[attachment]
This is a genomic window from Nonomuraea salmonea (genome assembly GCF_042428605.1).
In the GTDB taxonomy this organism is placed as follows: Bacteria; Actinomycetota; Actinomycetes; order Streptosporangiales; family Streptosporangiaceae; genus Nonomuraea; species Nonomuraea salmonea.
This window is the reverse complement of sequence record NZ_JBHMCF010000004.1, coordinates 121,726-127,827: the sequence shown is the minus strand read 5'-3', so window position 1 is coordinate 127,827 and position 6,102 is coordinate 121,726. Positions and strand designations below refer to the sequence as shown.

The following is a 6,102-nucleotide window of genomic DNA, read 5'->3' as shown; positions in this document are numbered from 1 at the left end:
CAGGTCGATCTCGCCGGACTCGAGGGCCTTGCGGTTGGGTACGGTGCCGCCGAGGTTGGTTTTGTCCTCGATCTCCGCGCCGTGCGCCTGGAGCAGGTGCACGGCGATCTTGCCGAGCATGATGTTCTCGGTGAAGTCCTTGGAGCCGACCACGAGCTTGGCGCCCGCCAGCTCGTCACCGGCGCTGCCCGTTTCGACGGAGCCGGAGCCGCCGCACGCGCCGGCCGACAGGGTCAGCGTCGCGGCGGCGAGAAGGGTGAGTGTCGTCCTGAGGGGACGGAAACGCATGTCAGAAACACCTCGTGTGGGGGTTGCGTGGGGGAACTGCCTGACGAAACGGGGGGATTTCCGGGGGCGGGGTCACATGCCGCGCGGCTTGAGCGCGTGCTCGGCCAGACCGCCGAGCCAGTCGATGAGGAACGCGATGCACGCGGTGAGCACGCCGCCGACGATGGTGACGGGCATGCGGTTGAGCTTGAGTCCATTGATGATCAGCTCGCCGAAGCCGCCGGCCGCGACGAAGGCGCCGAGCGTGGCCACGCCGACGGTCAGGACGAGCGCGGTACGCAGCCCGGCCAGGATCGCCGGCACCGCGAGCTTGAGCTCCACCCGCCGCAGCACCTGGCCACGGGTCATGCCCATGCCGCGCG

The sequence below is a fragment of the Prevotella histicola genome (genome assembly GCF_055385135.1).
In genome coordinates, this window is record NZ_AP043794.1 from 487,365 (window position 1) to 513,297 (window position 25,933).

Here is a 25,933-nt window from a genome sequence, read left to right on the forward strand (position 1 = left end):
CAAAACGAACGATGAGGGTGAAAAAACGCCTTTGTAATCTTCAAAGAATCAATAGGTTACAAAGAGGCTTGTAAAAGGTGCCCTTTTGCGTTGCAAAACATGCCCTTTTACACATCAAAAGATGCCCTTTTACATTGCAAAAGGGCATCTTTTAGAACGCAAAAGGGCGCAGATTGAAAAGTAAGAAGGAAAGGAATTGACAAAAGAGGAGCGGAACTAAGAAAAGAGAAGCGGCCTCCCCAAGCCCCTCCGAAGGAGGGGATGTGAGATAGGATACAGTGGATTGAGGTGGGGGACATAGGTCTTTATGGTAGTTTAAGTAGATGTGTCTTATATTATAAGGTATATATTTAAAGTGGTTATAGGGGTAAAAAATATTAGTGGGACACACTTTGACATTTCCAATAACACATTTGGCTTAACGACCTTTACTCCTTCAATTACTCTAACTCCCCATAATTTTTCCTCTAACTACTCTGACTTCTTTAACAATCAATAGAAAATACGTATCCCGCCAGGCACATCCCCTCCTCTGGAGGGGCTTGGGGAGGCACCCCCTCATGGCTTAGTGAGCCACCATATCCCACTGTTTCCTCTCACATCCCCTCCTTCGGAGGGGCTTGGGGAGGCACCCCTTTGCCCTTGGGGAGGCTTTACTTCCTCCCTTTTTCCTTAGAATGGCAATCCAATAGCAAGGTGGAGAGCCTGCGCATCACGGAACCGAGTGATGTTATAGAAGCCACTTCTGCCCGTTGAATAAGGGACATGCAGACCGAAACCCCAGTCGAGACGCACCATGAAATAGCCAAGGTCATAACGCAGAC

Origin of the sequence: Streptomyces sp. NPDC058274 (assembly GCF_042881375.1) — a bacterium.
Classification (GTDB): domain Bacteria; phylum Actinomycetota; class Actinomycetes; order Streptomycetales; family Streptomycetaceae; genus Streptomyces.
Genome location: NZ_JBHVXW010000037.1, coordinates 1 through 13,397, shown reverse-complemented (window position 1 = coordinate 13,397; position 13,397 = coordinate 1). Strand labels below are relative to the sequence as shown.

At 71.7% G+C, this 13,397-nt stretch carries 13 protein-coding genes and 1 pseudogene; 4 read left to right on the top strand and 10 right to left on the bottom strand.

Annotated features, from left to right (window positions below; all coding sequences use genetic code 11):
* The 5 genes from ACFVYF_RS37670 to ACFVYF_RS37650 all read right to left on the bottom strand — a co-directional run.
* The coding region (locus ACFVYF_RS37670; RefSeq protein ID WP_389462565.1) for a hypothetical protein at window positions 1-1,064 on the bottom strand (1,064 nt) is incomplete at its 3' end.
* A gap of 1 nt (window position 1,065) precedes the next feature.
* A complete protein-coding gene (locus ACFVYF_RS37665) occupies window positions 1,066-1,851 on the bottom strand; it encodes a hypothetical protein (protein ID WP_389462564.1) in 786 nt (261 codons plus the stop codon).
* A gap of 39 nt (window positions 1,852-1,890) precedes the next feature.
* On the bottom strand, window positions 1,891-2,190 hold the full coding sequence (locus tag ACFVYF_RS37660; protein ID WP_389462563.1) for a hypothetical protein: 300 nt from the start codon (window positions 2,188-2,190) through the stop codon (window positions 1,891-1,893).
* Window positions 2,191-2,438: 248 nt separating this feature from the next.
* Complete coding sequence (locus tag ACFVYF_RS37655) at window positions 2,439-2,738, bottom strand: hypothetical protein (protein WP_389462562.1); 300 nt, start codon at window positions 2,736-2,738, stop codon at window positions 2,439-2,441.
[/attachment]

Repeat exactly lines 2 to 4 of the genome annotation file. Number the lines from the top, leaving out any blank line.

In the GTDB taxonomy this organism is placed as follows: Bacteria; Actinomycetota; Actinomycetes; order Streptosporangiales; family Streptosporangiaceae; genus Nonomuraea; species Nonomuraea salmonea.
This window is the reverse complement of sequence record NZ_JBHMCF010000004.1, coordinates 121,726-127,827: the sequence shown is the minus strand read 5'-3', so window position 1 is coordinate 127,827 and position 6,102 is coordinate 121,726. Positions and strand designations below refer to the sequence as shown.

The following is a 6,102-nucleotide window of genomic DNA, read 5'->3' as shown; positions in this document are numbered from 1 at the left end: